Monte Cassino is a rocky hill about 80 miles southeast of Rome. St Benedict established his first monastery here around 529, and never left. Others gathered around him, and it was there he wrote the Benedictine Rule that became the founding principle for western monasticism. Monte Cassino became a model for future communities. Benedict’s sister St Scholastica (feast day Monday) moved nearby to be close to him
Unfortunately its prominent site has always made Monte Cassino an object of strategic importance. In 581 the Lombards sacked the abbey, and the surviving monks fled to Rome. A flourishing period of Monte Cassino followed its re-establishment in 718, but in 884 Saracens sacked and then burned it down. It was rebuilt and reached the height of its fame in the 11th century under the abbot Desiderius, who later became Pope Victor III. The number of monks rose to over two hundred, and the library and its manuscripts became famous throughout the West. The buildings of the monastery were reconstructed on a grand scale. An earthquake damaged the Abbey in 1349, and although the site was rebuilt it marked the beginning of a long period of decline. The site was sacked by Napoleon’s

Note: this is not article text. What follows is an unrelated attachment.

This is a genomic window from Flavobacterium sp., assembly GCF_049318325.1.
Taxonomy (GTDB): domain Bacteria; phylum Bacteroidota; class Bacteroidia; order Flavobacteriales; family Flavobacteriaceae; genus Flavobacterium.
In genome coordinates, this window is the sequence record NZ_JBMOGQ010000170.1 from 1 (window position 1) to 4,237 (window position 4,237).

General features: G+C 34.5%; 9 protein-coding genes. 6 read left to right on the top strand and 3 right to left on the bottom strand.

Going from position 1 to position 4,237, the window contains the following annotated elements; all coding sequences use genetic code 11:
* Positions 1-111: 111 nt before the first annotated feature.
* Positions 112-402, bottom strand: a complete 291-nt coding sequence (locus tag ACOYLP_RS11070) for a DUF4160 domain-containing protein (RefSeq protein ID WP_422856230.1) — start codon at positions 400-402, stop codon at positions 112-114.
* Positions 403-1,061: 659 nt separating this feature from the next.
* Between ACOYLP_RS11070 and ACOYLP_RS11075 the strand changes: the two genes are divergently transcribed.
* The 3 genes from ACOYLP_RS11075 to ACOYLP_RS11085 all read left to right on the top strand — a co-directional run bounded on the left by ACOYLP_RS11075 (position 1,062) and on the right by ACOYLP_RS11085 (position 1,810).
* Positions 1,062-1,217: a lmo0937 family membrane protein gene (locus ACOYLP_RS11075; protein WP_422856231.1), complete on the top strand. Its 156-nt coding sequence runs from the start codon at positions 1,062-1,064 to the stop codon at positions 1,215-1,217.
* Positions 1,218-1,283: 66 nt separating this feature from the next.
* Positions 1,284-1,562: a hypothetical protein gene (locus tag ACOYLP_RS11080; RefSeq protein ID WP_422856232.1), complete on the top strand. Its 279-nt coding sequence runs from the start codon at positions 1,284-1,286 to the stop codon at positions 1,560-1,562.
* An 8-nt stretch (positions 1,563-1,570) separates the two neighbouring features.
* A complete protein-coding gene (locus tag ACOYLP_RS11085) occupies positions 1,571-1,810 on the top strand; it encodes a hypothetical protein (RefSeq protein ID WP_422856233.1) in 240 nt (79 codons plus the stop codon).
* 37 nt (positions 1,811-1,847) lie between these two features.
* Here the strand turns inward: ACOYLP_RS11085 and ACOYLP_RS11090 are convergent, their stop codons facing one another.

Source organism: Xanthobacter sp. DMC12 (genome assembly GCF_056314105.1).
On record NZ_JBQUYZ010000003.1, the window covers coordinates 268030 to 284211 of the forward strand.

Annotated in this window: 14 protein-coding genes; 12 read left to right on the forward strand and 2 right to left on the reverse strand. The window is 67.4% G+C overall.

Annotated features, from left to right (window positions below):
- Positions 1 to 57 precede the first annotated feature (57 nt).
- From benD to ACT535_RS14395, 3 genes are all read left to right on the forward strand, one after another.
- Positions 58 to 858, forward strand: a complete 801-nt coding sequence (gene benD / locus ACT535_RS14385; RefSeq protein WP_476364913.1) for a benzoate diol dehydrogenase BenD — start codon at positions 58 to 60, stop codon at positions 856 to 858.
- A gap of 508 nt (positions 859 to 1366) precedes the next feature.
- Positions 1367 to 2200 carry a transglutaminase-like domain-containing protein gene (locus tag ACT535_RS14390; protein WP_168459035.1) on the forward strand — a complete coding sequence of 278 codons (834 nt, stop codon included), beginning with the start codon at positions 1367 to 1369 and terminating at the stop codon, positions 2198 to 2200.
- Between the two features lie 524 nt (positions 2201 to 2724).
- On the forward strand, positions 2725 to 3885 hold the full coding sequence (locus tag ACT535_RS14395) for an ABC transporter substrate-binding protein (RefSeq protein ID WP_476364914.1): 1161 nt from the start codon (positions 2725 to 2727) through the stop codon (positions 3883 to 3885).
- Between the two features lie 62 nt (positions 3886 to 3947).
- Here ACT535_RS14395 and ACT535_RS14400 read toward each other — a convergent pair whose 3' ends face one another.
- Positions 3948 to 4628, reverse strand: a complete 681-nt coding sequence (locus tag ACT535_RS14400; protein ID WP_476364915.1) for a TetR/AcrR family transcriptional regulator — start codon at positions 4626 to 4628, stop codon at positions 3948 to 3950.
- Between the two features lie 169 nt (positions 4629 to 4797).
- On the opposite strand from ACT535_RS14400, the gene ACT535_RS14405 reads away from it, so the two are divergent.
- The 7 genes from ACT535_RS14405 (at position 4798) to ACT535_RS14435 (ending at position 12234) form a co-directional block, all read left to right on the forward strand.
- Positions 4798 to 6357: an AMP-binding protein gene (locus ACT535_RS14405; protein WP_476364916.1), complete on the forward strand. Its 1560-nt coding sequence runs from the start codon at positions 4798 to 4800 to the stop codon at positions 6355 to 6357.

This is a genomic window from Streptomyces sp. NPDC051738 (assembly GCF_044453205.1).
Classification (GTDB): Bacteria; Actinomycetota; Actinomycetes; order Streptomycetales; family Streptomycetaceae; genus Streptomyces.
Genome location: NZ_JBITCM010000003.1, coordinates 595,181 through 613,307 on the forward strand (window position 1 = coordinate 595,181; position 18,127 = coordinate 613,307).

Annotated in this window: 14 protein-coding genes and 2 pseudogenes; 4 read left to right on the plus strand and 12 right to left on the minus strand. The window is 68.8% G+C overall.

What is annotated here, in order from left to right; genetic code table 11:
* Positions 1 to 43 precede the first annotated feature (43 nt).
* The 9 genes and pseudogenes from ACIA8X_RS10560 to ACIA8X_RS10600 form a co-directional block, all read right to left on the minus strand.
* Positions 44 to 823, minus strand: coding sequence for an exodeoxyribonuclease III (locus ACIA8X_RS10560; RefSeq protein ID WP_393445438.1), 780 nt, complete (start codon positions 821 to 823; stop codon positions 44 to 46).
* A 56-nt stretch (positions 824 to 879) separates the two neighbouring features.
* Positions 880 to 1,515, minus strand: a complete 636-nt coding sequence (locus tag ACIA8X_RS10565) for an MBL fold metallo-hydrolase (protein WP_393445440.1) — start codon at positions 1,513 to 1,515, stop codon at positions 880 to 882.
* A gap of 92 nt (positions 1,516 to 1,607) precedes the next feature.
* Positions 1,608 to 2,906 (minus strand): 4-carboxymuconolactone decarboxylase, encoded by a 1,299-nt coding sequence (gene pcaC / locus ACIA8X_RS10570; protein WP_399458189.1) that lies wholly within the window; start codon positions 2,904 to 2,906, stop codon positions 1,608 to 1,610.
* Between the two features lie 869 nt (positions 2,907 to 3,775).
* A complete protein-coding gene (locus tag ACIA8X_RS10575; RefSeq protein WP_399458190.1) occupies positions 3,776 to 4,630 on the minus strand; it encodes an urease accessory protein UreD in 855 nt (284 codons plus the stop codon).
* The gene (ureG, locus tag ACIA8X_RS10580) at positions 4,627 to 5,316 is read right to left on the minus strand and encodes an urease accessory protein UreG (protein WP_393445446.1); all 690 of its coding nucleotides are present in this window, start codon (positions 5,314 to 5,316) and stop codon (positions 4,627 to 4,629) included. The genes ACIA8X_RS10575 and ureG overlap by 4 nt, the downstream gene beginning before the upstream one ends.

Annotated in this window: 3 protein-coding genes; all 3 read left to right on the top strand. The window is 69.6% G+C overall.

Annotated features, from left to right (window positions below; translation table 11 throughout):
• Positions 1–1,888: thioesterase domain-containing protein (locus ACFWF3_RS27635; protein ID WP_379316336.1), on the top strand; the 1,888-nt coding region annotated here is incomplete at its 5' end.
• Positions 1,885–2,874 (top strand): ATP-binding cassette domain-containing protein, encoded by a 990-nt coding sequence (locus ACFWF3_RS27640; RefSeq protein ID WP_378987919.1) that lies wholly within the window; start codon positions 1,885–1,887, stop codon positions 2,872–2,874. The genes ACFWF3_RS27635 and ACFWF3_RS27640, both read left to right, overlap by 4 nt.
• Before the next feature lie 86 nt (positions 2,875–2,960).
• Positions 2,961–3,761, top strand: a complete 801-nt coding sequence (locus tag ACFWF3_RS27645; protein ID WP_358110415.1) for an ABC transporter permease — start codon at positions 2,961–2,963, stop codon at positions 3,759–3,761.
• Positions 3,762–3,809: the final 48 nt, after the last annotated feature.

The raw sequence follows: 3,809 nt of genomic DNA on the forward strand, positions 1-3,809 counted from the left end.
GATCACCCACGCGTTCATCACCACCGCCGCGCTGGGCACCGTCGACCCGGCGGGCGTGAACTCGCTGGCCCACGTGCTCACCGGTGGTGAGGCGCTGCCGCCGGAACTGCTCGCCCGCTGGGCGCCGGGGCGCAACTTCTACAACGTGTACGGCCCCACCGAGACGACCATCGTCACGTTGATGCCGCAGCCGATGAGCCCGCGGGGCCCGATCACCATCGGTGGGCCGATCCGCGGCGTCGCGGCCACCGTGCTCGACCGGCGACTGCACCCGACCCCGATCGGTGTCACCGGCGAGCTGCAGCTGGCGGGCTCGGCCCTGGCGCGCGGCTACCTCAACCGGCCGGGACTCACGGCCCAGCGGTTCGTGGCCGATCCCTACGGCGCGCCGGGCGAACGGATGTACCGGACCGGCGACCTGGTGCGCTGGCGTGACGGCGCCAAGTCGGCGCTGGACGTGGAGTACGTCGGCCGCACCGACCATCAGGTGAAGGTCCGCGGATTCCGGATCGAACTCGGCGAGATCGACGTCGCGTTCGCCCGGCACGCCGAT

troops in 1799.
During the Battle of Monte Cassino in 1944 the Abbey made up one section of the 100 miles Gustav line, a defensive German line designed to hold the Allied attackers from advancing any further into Italy. On 15 February 1944 the abbey was almost completely destroyed in a series of heavy American led air-raids. The bombing was conducted because many reports from troops on the ground suggested that Germans were occupying the monastery. However, actually during the bombing no Germans were present, and it emerged that the only people killed in the monastery by the bombing were 230 Italian civilians seeking refuge. After the bombing Germans held the position until 17 May 1944, having repulsed four attacks by the Allies. Eventually Allied forces broke the line between 11 and 17 May, and the Polish flag was raised over the ruins on 18 May 1944.
The Abbey was totally rebuilt after the war, and Pope Paul VI reconsecrated it in 1964. Reborn yet again, it is one of the great sights of Italy.